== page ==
What do you call a lotion that doesn’t moisturize? A) a very bad, no good lotion, or B) a “drying lotion,” otherwise known as an acne spot treatment defined by its liquid formula that requires a Q-Tip for application?
The answer is... both, but drying lotions are way worse. Pick any drying lotion and read its list of ingredients. Typically, there’s sulfur, zinc, clay, and salicylic acid. Sounds like a recipe for a great acne treatment, right? Wrong. Because the base of this ingredient soup is alcohol—rubbing alcohol, to be precise—which cancels any good that can come from the whole bottle. It’s just about as effective as subbing OJ for vodka in your green juice—feels good at first, great actually! But it’s sabotage in the long run.
Rubbing alcohol (also known as isopropyl alcohol) is a fixture in most popular drying lotions because at high concentrations, it kills acne-causing bacteria. When used on a zit as a spot treatment, drying lotion dries your skin out, all right—effectively trapping pus under a top layer of newly dry, flaky skin. It ends up extending the life of the zit and keeping the area inflamed longer, and it doesn’t work much better on popped zits. On those, the healing process is slowed down, and the area’s more likely to discolor with hyperpigmentation. Moisture is a key component in healing. If you’ve ever had surgery, you’d know that you’re supposed to keep a wound moist so it doesn’t scab or scar (or if you haven’t, now you know). It’s the same principle here.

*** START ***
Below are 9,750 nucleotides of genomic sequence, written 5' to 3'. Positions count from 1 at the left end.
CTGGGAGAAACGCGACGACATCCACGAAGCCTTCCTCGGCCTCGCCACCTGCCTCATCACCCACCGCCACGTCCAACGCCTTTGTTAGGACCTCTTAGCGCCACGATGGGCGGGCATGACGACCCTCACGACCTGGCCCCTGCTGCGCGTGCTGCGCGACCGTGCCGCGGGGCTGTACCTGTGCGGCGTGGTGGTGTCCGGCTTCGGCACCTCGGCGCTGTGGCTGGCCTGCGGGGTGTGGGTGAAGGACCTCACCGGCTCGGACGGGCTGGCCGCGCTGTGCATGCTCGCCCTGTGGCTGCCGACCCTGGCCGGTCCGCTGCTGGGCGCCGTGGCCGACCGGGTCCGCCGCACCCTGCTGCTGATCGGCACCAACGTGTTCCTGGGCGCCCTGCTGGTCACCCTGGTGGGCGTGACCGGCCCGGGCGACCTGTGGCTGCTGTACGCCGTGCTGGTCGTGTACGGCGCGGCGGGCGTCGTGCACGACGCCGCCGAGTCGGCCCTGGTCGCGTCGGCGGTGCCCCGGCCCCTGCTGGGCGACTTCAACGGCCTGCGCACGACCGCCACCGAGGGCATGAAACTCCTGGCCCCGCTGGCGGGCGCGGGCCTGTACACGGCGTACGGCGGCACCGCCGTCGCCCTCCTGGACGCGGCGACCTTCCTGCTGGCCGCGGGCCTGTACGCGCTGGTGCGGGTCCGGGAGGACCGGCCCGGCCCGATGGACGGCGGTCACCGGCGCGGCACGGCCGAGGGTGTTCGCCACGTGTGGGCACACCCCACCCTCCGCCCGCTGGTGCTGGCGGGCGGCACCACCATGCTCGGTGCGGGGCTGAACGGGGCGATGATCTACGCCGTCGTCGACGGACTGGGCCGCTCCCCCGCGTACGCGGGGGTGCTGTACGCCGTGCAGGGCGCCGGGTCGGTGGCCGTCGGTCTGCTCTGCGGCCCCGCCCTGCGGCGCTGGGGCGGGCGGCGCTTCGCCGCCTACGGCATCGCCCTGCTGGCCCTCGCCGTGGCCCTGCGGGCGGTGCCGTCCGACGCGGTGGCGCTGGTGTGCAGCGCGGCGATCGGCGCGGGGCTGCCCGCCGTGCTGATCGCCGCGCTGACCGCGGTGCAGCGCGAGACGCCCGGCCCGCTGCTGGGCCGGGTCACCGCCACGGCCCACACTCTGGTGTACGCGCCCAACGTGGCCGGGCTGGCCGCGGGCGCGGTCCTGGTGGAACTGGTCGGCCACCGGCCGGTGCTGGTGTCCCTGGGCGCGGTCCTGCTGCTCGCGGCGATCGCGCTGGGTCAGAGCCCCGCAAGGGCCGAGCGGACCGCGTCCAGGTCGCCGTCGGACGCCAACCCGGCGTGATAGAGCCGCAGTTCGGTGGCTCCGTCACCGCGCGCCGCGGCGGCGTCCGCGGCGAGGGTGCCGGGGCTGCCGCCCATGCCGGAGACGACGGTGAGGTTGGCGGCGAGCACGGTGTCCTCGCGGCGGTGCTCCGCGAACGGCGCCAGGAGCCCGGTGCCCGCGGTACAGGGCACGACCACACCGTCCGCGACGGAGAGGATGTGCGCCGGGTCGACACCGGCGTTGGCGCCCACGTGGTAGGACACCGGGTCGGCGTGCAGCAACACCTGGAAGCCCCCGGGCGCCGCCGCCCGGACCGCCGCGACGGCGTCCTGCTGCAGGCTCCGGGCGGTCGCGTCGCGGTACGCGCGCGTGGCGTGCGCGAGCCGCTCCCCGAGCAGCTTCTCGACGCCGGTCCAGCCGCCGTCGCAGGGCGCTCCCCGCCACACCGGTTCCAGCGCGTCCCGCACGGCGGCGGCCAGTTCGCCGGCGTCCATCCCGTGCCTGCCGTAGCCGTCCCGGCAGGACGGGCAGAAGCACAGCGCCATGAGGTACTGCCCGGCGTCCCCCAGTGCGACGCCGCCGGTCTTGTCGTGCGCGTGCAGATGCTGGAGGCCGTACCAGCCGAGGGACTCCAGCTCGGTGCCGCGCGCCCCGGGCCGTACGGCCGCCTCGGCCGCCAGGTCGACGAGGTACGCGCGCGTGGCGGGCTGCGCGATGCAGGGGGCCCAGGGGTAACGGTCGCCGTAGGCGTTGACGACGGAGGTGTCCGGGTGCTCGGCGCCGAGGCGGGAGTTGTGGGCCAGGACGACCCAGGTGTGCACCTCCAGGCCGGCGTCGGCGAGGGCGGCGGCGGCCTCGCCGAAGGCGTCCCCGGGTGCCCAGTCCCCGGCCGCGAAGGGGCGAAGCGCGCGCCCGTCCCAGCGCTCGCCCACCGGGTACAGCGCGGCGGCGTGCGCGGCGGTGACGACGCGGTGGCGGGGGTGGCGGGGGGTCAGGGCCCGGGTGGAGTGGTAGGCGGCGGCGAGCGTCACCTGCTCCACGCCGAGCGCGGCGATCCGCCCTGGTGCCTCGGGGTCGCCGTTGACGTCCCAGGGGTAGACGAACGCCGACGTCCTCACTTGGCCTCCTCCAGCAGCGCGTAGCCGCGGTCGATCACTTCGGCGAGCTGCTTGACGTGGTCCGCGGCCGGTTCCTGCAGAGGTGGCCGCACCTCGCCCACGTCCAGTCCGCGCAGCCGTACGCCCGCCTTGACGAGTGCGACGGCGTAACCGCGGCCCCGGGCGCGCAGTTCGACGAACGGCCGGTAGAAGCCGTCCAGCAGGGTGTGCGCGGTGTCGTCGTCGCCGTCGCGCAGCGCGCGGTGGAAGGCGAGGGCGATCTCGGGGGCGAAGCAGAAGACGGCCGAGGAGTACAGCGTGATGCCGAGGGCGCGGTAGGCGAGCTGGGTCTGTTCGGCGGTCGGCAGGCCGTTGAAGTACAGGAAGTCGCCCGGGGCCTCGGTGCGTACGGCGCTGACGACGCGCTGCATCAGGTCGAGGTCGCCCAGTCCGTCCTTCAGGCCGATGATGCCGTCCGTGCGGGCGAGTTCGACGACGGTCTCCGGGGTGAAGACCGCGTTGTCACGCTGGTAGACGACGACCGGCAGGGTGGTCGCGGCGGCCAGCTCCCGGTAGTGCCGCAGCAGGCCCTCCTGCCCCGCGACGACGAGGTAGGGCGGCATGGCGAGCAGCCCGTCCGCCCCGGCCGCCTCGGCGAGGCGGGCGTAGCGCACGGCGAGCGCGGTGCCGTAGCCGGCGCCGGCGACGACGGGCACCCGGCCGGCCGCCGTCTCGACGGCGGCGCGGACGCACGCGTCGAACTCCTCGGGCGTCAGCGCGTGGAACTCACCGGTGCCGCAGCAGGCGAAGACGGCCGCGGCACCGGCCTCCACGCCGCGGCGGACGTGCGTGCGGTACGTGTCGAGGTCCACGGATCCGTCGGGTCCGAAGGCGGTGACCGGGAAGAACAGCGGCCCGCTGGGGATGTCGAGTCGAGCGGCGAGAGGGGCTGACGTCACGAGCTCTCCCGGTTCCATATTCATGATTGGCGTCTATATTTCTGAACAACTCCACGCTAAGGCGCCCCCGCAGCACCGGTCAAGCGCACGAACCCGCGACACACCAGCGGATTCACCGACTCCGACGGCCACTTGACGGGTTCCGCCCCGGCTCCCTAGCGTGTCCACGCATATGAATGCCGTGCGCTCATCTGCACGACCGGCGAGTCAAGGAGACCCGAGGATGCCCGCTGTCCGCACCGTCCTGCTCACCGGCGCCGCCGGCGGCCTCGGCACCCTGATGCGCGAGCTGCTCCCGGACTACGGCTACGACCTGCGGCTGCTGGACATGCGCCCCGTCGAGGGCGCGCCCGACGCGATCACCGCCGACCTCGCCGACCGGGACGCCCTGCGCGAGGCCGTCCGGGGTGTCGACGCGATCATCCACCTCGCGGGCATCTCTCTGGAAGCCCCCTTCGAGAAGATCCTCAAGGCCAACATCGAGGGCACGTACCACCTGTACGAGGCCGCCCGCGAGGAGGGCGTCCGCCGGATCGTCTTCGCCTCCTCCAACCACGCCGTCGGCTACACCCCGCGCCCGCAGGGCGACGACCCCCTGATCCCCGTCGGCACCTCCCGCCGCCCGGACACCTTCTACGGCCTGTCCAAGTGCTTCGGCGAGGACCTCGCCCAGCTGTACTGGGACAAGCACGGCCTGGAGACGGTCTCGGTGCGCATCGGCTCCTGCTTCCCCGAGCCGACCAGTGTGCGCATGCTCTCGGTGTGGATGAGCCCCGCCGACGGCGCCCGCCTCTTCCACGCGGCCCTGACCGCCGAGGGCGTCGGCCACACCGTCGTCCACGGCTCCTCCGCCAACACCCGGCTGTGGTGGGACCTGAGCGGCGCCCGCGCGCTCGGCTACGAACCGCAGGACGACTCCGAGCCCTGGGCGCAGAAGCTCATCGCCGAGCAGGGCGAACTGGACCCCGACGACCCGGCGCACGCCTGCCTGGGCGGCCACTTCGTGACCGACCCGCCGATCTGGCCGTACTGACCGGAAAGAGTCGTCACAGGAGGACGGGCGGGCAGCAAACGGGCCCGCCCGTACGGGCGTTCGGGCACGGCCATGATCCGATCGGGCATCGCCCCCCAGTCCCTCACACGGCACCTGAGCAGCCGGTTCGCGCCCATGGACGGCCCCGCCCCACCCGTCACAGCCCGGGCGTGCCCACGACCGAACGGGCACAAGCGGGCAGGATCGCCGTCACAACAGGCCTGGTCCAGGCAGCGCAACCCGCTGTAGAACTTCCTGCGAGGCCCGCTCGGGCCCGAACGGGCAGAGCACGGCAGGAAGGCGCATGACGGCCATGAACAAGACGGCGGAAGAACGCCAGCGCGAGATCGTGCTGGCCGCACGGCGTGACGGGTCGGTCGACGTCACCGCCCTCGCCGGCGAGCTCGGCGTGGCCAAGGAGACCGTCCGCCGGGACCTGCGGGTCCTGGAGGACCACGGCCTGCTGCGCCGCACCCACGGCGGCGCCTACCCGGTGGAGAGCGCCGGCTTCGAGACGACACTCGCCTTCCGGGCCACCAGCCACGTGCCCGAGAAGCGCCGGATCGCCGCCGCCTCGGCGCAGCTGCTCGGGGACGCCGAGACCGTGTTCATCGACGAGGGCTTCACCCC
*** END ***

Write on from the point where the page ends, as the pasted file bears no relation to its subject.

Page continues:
If zit happens, I always have some sort of spot treatment on hand—it’s just not a drying lotion. Trade in your old faithful Mario Badescu for a sheet of pimple patches. They suck out any infected liquid, but keep the zit protected and moist to encourage healing. As a bonus, they also physically keep you from touching or picking at it, minimizing the spread of infection. Some are so matte and so tiny that you can even wear them to work. Promise! I’m doing it right now.
Then, break apart the acne-fighting ingredients in drying lotions into separate steps to prevent breakouts before they happen. Salicylic acid, the BHA responsible for clearing out blackheads and whiteheads from the outside in, is really great as a daily toner. I love this zinc mist in the summer, but a regular ol’ physical sunscreen gives your skin all of zinc’s anti-inflammatory properties plus SPF protection. Look for sulfur as a cleanser (derms have the best ones), or an ointment a la De La Cruz. It’s a spot treatment, too, but a thick paste meant to keep skin hydrated and soothed.
Photo via ITG